© 2024 Marfa Public Radio
A 501(c)3 non-profit organization.

Lobby Hours: Monday - Friday 10 AM to Noon & 1 PM to 4 PM
For general inquiries: (432) 729-4578
Play Live Radio
Next Up:
0:00 0:00
Available On Air Stations

Caló: You wanted bulé?

Órale, the word for this episode is bule. In Caló it means a disreputable place or event. It also means to party with abandon, what in the American vernacular is called a bender. You don’t always plan a bule. It becomes a fact only after the fact, maybe starts out as a small party among then turns into a multi-day affair. And the place is where there often is a bule doesn’t guarantee one, say, if it’s closed or the evening is interrupted in some way that either shuts down the bule or moves it to another spot. As some people say about other indescribable things, you only know a bule when you see it.

By Oscar "El Marfa" Rodriguez

Boy’s big brother, Flaco, walked into the kitchen just in time for the wedding breakfast.

He looked yellow and gaunt, and he smelled of campfire smoke and something rancid. Everybody at the table, his parents, uncles, cousins, and Boy gave him wide berth at the table. After all, he had earned it.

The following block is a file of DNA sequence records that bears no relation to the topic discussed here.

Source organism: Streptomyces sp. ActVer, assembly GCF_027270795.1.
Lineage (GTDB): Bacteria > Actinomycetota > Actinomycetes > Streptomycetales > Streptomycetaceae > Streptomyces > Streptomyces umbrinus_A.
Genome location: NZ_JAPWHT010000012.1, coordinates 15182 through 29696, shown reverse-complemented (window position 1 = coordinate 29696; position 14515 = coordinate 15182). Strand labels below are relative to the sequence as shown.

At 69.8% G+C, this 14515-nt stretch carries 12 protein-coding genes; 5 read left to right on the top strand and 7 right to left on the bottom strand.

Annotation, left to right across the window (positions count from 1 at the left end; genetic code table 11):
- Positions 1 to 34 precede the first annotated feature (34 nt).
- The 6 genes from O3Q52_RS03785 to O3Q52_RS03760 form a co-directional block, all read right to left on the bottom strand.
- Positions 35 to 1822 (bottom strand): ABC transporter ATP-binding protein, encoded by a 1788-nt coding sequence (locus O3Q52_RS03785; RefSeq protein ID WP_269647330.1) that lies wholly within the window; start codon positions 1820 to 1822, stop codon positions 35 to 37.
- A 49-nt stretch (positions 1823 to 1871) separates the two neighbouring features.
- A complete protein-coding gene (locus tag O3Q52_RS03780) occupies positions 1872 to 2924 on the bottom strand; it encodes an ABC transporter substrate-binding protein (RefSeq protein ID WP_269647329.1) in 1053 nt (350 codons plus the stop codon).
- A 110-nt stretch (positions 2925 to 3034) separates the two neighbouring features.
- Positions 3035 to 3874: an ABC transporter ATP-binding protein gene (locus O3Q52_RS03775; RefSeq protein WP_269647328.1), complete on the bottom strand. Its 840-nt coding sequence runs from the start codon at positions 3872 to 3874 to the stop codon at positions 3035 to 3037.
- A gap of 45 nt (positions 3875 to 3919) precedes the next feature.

He had been out all night helping his uncles and cousins barbecue the beef that would be served at the wedding that afternoon. The mob of men and boys had sacrificed a steer, quartered and salted it, seasoned it with onions and green chiles, wrapped it in green cornhusks and tinfoil, buried it in a pit of rocks, and nursed a campfire above it all night. 

Of course, the beer and whisky started flowing right after they had dispensed with the yearling animal with an old 30-30 that the maestro, an old man from the neighborhood everybody hired to guide barbecues like these, had pulled out of an old sleeping bag in his pickup. But when the single-shot infantry rifle as safely back in the maestro’s pickup, the bule started in earnest. The younger men were assigned to dig the pit. The younger boys were ordered to gather suitable rocks. The older men dedicated themselves to helping the maestro quarter the steer and prepare the meat. 

“And what did you do to help, Flaco?” Boy asked, his eyebrows raised comically high.

“Water,” was all that Flaco said.

“You fetched the water for the maestro?” asked one of the uncles at the table.

“Water for what?” asked another uncle.

“For cleaning the knives?” asked an older cousin.

“No, for watering the rocks to keep the meat from burning?” asked Flaco’s mother.

“I would have thought you were in charge of the music. It was blaring all night—mostly the same song over and over,” said Boy

“And there was a lot of shouting, too,” said Flaco’s father.

“What was going on? Was there a fight or something?”

“They lit the bulé early and didn’t stop until sunup,” said Boy.

“Entonces, what did you do with the water?” Flaco’s mother insisted.

“No, I want water,” said Flaco, holding out a shakey hand and looking far off into the distance.

“Umhm, you sure you don’t want more bulé? Andale, more bulé,” Flaco’s mother chided.